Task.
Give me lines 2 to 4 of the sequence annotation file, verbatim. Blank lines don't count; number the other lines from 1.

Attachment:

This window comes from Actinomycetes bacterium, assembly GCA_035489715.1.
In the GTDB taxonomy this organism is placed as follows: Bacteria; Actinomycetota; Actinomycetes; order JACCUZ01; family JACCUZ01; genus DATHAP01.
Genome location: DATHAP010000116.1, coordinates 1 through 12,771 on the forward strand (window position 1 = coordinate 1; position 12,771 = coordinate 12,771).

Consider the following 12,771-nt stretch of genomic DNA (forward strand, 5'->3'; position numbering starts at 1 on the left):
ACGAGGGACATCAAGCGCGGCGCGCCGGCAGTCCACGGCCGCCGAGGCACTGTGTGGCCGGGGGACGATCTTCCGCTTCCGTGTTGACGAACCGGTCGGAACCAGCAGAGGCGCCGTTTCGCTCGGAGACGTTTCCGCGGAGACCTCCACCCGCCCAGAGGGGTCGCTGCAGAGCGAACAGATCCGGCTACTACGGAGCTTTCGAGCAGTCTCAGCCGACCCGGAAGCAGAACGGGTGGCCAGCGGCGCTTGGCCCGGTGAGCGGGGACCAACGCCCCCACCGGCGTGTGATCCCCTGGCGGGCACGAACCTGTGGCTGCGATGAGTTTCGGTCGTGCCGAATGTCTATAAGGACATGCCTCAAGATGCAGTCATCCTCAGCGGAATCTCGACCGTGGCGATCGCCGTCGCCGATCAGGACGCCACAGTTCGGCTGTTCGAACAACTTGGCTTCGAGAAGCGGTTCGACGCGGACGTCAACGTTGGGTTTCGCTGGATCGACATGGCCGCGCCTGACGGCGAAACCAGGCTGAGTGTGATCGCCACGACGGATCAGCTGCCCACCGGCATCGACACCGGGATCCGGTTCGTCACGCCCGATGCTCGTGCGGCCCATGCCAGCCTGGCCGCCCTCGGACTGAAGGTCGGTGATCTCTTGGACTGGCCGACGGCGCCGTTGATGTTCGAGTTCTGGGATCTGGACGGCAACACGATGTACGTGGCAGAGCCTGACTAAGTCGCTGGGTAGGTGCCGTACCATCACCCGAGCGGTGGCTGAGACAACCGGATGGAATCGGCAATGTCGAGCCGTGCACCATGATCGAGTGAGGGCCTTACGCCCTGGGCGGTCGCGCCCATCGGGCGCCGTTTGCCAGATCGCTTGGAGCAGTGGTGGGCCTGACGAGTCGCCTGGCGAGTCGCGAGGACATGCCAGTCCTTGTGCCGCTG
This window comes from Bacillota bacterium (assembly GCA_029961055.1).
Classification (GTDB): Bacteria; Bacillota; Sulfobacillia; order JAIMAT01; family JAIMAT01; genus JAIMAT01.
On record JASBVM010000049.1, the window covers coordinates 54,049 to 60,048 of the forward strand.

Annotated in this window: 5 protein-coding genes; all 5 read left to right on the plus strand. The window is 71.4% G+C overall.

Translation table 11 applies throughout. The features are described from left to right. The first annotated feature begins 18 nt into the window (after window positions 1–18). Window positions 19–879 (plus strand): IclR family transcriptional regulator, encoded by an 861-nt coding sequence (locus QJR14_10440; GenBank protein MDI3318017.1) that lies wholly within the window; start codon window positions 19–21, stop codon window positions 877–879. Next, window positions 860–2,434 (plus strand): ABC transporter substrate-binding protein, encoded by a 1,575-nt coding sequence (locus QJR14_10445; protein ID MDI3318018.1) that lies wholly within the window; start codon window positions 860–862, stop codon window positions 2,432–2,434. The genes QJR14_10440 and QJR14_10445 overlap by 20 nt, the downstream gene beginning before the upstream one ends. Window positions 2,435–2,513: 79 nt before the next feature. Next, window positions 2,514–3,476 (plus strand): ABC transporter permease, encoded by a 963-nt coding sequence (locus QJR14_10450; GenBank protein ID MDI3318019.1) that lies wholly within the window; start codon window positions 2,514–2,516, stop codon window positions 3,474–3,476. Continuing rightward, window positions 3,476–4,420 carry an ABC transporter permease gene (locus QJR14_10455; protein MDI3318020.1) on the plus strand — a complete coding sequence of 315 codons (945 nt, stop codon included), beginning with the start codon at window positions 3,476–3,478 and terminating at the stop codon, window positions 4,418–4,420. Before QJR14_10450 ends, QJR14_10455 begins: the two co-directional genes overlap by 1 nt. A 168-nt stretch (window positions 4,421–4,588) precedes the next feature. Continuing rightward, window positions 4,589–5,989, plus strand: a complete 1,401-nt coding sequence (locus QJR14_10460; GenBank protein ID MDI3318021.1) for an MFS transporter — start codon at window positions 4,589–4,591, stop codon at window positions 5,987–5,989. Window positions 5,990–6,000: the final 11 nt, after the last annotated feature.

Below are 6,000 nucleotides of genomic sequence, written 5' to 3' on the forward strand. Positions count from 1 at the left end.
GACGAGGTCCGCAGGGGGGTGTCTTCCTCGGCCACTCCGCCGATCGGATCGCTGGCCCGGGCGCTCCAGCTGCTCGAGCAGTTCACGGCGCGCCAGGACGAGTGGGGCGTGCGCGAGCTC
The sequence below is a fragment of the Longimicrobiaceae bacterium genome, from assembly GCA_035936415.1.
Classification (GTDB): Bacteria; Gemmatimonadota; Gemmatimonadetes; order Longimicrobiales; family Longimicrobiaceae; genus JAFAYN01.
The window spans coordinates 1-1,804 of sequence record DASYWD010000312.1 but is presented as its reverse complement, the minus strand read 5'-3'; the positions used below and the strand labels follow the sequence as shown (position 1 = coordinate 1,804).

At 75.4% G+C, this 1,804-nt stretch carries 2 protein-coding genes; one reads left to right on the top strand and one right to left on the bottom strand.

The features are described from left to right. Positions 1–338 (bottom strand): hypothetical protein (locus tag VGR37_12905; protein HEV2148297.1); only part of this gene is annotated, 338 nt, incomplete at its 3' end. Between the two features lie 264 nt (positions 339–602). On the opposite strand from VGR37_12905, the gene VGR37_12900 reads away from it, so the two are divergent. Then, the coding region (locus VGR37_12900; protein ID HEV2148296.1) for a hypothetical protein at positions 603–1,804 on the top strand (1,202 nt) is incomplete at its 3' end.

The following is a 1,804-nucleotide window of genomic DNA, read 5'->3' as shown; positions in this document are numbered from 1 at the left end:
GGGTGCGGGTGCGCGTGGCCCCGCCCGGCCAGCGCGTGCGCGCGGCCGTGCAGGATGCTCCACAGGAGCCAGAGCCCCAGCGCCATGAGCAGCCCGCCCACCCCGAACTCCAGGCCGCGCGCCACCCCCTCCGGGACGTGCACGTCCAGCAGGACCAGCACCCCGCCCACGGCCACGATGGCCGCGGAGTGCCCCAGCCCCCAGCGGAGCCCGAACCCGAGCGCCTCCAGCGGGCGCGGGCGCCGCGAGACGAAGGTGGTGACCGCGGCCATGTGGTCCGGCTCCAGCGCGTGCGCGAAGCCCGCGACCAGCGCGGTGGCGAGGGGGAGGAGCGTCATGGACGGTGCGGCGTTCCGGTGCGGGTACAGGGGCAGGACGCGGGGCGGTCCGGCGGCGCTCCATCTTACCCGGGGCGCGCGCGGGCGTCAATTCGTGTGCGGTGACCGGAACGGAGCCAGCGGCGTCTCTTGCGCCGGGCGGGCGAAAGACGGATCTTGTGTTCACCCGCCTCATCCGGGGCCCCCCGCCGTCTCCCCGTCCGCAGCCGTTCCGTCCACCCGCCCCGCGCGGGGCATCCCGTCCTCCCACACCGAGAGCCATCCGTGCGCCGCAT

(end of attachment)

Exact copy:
In the GTDB taxonomy this organism is placed as follows: Bacteria; Actinomycetota; Actinomycetes; order JACCUZ01; family JACCUZ01; genus DATHAP01.
Genome location: DATHAP010000116.1, coordinates 1 through 12,771 on the forward strand (window position 1 = coordinate 1; position 12,771 = coordinate 12,771).

Consider the following 12,771-nt stretch of genomic DNA (forward strand, 5'->3'; position numbering starts at 1 on the left):